... Taken in aggregate, remittances appear to entail a large transfer of capital that should not only benefit individual migrants and their households, but yield spillover effects that catalyse development outcomes for local communities and national economies. The intuitive sway of this logic -that income transfers promote development -has left even those critical of temporary labour migration schemes acknowledging the implicit developmental benefit of remittances as a given (Wucker 2004;Skeldon 2006;Faist 2008;Lenard and Straehle 2010;Wickramasekara 2015). ...
... Throughout the migration-development literature there is a tendency to consider the foreign-exchange earnings provided by remittances as axiomatically beneficial to the sending economy. This assumption has been expressed by authors otherwise quite critical of temporary labour migration practices (Wucker 2004;Skeldon 2006;Faist 2008;Lenard and Straehle 2010;Wickramasekara 2015). The Sri Lankan corner of the literature is no different, with several studies highlighting important constraints and challenges faced by migrant households while treating the macroeconomic benefit of aggregate foreign-exchange earnings as self-evident (Athukorala 1992;Kageyama 2008;Karunaratne 2008;Eversole and Shaw 2010;. ...
... Taken in aggregate, remittances appear to entail a large transfer of capital that should not only benefit individual migrants and their households, but yield spillover effects that catalyse development outcomes for local communities and national economies. The intuitive sway of this logic -that income transfers promote development -has left even those critical of temporary labour migration schemes acknowledging the implicit developmental benefit of remittances as a given (Wucker 2004;Skeldon 2006;Faist 2008;Lenard and Straehle 2010;Wickramasekara 2015). ...
... Throughout the migration-development literature there is a tendency to consider the foreign-exchange earnings provided by remittances as axiomatically beneficial to the sending economy. This assumption has been expressed by authors otherwise quite critical of temporary labour migration practices (Wucker 2004;Skeldon 2006;Faist 2008;Lenard and Straehle 2010;Wickramasekara 2015). The Sri Lankan corner of the literature is no different, with several studies highlighting important constraints and challenges faced by migrant households while treating the macroeconomic benefit of aggregate foreign-exchange earnings as self-evident (Athukorala 1992;Kageyama 2008;Karunaratne 2008;Eversole and Shaw 2010;. ...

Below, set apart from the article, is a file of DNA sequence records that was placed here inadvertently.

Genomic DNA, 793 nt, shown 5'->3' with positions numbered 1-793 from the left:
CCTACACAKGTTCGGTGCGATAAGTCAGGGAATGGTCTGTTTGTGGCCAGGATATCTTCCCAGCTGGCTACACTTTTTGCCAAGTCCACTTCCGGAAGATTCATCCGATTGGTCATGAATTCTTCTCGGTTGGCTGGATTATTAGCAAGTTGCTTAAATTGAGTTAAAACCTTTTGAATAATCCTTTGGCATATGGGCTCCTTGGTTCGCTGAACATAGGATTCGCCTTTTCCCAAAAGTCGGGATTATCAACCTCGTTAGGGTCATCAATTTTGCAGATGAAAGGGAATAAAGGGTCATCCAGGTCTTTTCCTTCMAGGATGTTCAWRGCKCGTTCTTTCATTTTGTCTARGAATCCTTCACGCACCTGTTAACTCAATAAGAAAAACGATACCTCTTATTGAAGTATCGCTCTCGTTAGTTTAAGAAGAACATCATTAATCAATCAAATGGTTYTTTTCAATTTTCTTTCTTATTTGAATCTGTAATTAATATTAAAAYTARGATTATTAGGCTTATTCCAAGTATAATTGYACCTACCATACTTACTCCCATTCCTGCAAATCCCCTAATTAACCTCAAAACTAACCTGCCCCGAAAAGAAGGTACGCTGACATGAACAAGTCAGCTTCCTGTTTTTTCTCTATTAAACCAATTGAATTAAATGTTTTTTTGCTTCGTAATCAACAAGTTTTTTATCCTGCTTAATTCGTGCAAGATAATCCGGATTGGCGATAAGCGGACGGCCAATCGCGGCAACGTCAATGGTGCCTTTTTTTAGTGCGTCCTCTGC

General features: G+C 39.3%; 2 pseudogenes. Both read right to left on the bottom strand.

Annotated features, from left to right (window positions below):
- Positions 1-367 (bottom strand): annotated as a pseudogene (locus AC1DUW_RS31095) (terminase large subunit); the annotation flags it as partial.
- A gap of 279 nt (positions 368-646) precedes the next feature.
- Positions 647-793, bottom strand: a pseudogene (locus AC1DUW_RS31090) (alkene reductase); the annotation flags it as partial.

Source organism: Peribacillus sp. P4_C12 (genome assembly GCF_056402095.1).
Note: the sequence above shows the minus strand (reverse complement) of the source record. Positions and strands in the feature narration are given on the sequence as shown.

... Taken in aggregate, remittances appear to entail a large transfer of capital that should not only benefit individual migrants and their households, but yield spillover effects that catalyse development outcomes for local communities and national economies. The intuitive sway of this logic -that income transfers promote development -has left even those critical of temporary labour migration schemes acknowledging the implicit developmental benefit of remittances as a given (Wucker 2004;Skeldon 2006;Faist 2008;Lenard and Straehle 2010;Wickramasekara 2015). ...
... Throughout the migration-development literature there is a tendency to consider the foreign-exchange earnings provided by remittances as axiomatically beneficial to the sending economy. This assumption has been expressed by authors otherwise quite critical of temporary labour migration practices (Wucker 2004;Skeldon 2006;Faist 2008;Lenard and Straehle 2010;Wickramasekara 2015). The Sri Lankan corner of the literature is no different, with several studies highlighting important constraints and challenges faced by migrant households while treating the macroeconomic benefit of aggregate foreign-exchange earnings as self-evident (Athukorala 1992;Kageyama 2008;Karunaratne 2008;Eversole and Shaw 2010;. ...